At the intersection of Company and Product, the brand shapes Marketing by defining the platforms and programs that will create and grow the customers to grow the business. Brand platforms and programs become the structure for marketing imagination.

At the intersection of Product and Customer, the brand shapes Innovation in three ways: 1) by providing clear brand platform and customer platform direction to R&D, product development and engineering; 2) by helping develop cost-effective, high-value prototypes, and 3) by enlisting customer initiative and intelligence to augment the innovation process.

At the intersection of Customer and Company, the brand shapes Value by using collaborative methods and value networks to establish an exclusive context of mutual (company/customer) value. This helps synchronize brand platform deliverables with customer platform needs. Because the brand is committed to creating customer freedoms, it does not lead to backwater pools where innovation stagnates in an attempt to contain customers.

At the core—and at the edge

While the new locus of brand is at the core of a company, the brand team operates at the edge. Yep, brands are an edge force. The brand team leads. That means they thrive at the far edge of the customer, leading the customer, along the untamed frontiers of the market. Your brand team is a large part of your edge competence. You want them cracking open new worlds, not tending a hearth. They have a home, to be sure, but like all great explorers they’d rather be hacking the wilds.

Notes:

1. This diagram is hardly etched in pixels, let alone stone. It’s how I currently see things coming together. As I drill into different layers, I’m sure I’ll find inconsistencies that will result in changes to the global model. All comments are much appreciated.

2. For reference, see earlier discussions of brand platforms and the brand team mission here and here.

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9 Responses to “A new role for brands—at the core of business”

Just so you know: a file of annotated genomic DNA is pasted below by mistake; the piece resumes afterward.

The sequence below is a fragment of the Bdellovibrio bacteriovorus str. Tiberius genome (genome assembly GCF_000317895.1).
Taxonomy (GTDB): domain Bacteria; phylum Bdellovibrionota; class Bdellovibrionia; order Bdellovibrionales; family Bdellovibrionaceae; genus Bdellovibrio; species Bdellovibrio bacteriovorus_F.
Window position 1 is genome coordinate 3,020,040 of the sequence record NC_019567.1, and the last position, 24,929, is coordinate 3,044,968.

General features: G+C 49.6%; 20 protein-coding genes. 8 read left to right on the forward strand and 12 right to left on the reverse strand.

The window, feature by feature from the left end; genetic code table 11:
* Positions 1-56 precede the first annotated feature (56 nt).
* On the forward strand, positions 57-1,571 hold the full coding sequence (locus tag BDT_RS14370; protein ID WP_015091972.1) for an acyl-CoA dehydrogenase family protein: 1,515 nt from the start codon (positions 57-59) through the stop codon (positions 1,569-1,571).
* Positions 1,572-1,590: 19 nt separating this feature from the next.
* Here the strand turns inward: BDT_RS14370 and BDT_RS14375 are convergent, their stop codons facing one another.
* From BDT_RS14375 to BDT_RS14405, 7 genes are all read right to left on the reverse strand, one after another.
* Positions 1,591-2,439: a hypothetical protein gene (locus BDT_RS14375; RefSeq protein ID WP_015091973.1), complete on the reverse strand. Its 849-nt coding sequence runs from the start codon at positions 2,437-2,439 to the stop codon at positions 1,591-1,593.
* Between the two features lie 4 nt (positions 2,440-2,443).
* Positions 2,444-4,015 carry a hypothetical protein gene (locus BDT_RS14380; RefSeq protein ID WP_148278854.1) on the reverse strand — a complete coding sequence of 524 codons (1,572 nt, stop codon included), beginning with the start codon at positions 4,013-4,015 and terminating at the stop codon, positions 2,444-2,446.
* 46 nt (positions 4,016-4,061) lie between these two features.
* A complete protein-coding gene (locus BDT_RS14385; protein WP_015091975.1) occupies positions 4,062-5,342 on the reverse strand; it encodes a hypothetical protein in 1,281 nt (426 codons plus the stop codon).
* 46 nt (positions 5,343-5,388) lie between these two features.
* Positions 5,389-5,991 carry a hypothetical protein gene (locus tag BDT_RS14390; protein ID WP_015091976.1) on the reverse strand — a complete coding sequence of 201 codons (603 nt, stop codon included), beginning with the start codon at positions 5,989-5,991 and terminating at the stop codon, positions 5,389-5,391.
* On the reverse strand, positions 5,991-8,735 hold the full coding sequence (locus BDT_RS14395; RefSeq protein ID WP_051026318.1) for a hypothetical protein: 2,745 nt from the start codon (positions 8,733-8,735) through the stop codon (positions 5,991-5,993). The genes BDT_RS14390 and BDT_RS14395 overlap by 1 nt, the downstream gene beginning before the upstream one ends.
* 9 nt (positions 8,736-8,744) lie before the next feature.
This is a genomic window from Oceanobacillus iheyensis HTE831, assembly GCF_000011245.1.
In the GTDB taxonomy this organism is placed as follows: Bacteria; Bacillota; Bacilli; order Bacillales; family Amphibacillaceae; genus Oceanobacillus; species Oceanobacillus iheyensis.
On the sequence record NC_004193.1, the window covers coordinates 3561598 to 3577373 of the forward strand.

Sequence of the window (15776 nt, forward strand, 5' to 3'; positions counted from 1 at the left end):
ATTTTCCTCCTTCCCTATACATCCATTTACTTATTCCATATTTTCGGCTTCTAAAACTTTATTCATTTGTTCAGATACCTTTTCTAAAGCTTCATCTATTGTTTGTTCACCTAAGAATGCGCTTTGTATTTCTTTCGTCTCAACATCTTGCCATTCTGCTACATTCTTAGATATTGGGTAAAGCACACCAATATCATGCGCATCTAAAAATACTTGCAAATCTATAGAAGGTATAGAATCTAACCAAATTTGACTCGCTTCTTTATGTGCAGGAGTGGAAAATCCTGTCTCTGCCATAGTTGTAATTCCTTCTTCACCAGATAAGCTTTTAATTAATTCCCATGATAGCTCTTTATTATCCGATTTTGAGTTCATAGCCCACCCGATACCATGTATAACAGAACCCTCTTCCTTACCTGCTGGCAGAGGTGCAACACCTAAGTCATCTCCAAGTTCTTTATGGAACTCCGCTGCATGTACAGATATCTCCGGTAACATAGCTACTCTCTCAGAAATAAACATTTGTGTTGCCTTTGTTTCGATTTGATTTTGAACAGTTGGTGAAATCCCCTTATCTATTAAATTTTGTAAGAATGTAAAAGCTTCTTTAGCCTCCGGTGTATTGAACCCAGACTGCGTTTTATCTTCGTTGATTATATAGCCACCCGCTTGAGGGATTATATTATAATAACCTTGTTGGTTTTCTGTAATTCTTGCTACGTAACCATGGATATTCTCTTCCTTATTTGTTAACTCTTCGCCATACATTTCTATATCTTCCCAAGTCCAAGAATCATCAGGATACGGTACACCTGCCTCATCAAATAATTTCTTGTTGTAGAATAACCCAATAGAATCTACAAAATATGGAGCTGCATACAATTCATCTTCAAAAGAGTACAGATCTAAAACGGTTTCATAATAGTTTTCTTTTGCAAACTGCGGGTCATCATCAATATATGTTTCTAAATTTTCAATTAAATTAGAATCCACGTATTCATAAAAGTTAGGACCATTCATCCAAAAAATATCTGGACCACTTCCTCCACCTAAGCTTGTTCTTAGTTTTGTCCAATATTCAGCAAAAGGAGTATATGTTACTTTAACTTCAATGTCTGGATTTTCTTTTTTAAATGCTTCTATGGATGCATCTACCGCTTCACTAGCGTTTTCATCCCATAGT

1. Jack Yan Says:

    I am a huge believer in brand being at the core, something I have tried to steer clients into doing. After all, many clients, especially in the west, cannot compete on price. Processes may be unique but they can hardly connect to every member of the organization. And structures and finances usually lack differentiation. The brand model has not been shown to fail, only its misapplication (as in where a company says it has a brand orientation, but does not actually implement it).

  2. Brian Phipps Says:

    Well, it’s going to be a long haul, but I think we will eventually get there. The logic of “leading with your brand” is so strong that companies just can’t ignore it. Or, they can ignore it and wind up like GM, and a long list of others.

  3. Jack Yan Says:

    You’re right, Brian: GM is a very clear example of where it failed. They went through a brand structure some years back—or so they said. On closer examination, it was just a renamed, confused sales structure.

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  6. Scott Hauman Says:

    Your new brand core model is a fantastic visual. It tells the whike story very quickly. Thanks for sharing. I hope to incorporate this model in my “client education” sessions.

  7. Brian Phipps Says:

    Scott,
    Thanks for the comment. Please note that the contents of this weblog are subject to copyright, and are not intended to be freely “shared.” The brand core model is proprietary and is used as an anchor concept in our brand consulting practice. As such, it’s the intellectual property of Tenaya Group LLC. It is part of what differentiates our approach from that of mainstream brand consultants.

    That said, we are always looking for ways to expand our relationships with other consultants who see the brand challenge as we do. Drop me a line at bphipps@tenayagroup.com. Perhaps there are ways we can agree on a working relationship that can include sharing of elements such as the brand core model. This agreement would be necessary before you could incorporate the brand core model in your “client education” sessions.
    .

    Brian